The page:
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NC Scientist Visits China To Study Toxic Green Slime

Dr. Paerl, UNC Institute of Marine Sciences

The common blue green algae found on local waterways has bloomed into an unprecedented event in the Taihubasin.  We speak with North Carolina scientist Dr. Hans Paerl about his research trip to China and what we can do to prevent cyanobacteria from proliferating in eastern North Carolina.

Green algae slime.  It’s common to inland waters and estuaries of eastern North Carolina. But in China, the concentration of cyanobacteria, also known as blue green algae, has become toxic and is compromising drinking water and harming the ecosystem.  A North Carolina scientist at the University of North Carolina’s Institute of Marine Sciences in Morehead City recently returned from the Taihu basin in China where he studied the cause of a massive algae bloom and how to eliminate it.

“Lakes like Lake Taihu basically serve as sort of a looking glass as for what might be ahead in many instances here, as well as in Europe and other developing countries.”

Professor of Marine and Environmental Sciences Dr. Hans Paerl led an international team of researchers on the two week trip earlier this month. Dr. Paerl was awarded two National Science Foundation grants, totaling $2.5 million, for the research project which focused on controlling the amount of nutrients entering a body of water.  The excess nutrients cause widespread algal blooms like the one in Lake Taihu, the third largest lake in China.

“It will allow us to use nutrient management strategies here as well as in Europe and more intensely populated regions.”

While China is booming both economically and agriculturally, there are negative impacts to the fast pace growth.  The rapid development of cities, increased use of fertilizers in agriculture, and a favorable climate contribute to the epidemic of algae blooms in large lakes and reservoirs across China.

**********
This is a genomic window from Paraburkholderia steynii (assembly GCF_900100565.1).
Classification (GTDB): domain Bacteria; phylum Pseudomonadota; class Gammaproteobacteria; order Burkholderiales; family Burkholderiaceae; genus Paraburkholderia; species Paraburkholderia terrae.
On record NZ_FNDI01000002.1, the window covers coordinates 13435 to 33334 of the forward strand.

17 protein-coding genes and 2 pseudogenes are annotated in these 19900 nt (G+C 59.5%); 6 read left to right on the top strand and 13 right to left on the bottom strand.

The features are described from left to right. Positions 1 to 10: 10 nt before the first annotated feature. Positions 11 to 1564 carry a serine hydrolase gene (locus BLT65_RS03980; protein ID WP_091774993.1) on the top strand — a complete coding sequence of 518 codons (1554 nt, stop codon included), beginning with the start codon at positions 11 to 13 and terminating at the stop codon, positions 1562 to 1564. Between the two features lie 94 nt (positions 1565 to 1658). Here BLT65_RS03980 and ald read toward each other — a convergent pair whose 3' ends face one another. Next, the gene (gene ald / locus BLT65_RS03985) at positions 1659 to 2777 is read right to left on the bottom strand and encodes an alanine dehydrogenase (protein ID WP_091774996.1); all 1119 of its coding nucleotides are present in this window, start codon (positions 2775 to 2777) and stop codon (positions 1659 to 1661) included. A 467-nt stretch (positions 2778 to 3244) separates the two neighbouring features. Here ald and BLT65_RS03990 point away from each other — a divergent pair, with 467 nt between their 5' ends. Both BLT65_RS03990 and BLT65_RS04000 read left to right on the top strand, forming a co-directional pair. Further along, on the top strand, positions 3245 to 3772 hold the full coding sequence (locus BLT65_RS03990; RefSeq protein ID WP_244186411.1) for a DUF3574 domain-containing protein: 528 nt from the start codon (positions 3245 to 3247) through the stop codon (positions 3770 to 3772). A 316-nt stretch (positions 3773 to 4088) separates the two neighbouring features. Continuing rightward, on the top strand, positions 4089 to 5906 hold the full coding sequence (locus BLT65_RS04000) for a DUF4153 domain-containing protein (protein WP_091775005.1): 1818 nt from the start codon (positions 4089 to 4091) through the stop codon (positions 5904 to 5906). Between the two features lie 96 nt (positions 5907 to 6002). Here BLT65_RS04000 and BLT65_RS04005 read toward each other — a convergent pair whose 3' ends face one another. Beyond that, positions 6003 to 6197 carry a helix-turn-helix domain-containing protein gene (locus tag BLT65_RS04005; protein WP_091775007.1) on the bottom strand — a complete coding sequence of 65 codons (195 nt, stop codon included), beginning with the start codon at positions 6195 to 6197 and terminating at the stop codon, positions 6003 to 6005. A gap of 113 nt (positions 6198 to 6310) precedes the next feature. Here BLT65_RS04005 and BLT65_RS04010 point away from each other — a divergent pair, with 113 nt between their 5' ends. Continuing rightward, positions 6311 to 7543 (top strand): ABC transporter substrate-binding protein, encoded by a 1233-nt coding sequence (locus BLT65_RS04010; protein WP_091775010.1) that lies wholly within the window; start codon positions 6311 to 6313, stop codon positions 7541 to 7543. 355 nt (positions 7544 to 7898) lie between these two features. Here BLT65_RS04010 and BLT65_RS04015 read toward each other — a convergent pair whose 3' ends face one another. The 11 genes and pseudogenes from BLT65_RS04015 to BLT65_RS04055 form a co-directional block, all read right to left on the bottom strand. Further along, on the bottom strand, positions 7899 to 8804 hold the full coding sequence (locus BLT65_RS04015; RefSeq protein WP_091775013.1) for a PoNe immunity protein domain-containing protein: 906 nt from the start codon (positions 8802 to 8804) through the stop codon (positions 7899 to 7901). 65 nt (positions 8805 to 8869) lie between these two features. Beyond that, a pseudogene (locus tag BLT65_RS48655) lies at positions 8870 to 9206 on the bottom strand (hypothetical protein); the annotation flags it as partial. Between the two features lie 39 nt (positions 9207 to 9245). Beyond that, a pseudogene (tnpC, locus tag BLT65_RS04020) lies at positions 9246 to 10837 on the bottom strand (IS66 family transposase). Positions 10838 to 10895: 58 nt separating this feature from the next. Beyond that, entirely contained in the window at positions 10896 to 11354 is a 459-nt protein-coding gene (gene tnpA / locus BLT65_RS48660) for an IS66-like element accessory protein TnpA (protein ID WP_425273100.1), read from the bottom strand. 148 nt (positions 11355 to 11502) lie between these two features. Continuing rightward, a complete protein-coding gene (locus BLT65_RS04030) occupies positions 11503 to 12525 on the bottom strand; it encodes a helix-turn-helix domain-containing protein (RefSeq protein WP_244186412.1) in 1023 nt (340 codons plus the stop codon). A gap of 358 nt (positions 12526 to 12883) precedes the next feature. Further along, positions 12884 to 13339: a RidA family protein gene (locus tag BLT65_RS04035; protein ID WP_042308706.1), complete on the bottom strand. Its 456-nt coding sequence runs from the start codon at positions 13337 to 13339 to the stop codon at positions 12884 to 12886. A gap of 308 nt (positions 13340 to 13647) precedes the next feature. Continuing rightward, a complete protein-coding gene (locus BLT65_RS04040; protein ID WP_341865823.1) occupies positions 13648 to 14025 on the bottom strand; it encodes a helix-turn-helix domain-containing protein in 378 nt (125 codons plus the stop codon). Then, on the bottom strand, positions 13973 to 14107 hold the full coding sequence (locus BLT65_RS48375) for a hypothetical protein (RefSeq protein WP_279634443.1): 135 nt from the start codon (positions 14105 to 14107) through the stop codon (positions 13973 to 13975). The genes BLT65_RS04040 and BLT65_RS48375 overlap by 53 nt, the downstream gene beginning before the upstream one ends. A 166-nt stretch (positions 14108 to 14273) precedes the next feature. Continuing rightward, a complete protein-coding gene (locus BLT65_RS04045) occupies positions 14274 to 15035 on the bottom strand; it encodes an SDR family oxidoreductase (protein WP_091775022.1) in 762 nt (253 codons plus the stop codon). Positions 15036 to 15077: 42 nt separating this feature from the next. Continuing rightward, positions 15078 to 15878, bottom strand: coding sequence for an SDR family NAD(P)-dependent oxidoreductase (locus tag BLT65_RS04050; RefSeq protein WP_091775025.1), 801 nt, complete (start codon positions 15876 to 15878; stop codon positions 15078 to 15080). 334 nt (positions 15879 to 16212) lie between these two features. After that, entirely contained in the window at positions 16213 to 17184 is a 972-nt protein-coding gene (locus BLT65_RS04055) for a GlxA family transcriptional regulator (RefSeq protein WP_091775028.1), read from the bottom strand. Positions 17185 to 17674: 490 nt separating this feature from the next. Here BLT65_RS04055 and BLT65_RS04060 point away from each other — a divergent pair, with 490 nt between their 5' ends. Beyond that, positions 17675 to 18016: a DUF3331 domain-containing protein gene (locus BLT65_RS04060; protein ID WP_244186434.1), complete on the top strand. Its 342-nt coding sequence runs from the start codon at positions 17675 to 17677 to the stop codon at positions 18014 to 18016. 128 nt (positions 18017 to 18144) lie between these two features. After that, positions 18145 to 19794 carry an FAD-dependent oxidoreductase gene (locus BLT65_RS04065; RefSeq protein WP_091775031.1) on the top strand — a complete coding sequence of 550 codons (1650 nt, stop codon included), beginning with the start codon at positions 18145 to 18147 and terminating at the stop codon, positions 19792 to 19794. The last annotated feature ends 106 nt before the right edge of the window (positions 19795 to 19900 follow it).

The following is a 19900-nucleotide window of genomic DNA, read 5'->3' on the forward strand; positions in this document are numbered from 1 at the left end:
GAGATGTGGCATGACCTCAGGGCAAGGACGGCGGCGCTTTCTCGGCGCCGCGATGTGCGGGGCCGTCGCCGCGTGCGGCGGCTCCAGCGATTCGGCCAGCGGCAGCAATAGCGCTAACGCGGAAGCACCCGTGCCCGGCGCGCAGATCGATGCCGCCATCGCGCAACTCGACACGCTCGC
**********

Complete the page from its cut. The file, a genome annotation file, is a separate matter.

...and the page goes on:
“They form these paint-like scums that cover the water, they’re often bright green, it looks like someone just spread paint on top of the water and they cause lots of water quality problems including toxicity they produce chemical compounds that are toxic to a variety of animals including man.”

Credit Dr. Paerl, UNC Institute of Marine Sciences

The algae can cause liver cancer and damage to the nervous system.  Blue green algae is common to rivers, lakes and coastal bodies of water.  But when phosphorus and nitrogen are introduced at high concentrations, the algae rapidly multiply and cause a pea soup green cover. 

“They more or less act like cockroaches they take advantage of even tiny trickles of nutrients that come in and when nutrient loads become very heavy, they just basically take over.  And you and I know how difficult it is to get rid of cockroaches once they develop in your house and the same situation exists in blue green algal blooms in lakes, once they’re there they are very difficult to get rid of.”

Nutrients are introduced to the environment in a number of ways such as discharged waste water, agriculture, runoff from municipalities, and soil erosion. Dr. Paerl says the only long term solution is to reduce the amount of nitrogen and phosphorus that is being introduced into the body of water.  Part of the research in China involves identifying which nutrients are a problem, and how much they need to reduce the nutrient load to begin restoring present blue green algae to normal levels.

“This lake supplies drinking water for about 20 million people living in that basin. So the stakes are very high obviously if these lakes get contaminated by these toxic blooms it basically means that the drinking water supply is cut off.”

Credit Dr. Paerl, UNC Institute of Marine Sciences

In 2007, an algae bloom polluted Lake Taihu forcing the Chinese Government to deliver water to millions of people in the region.  When the blue green algae is consumed either by drinking or eating fish from infected waters, Dr. Paerl says it can cause damage to the nervous system, liver, and intestines.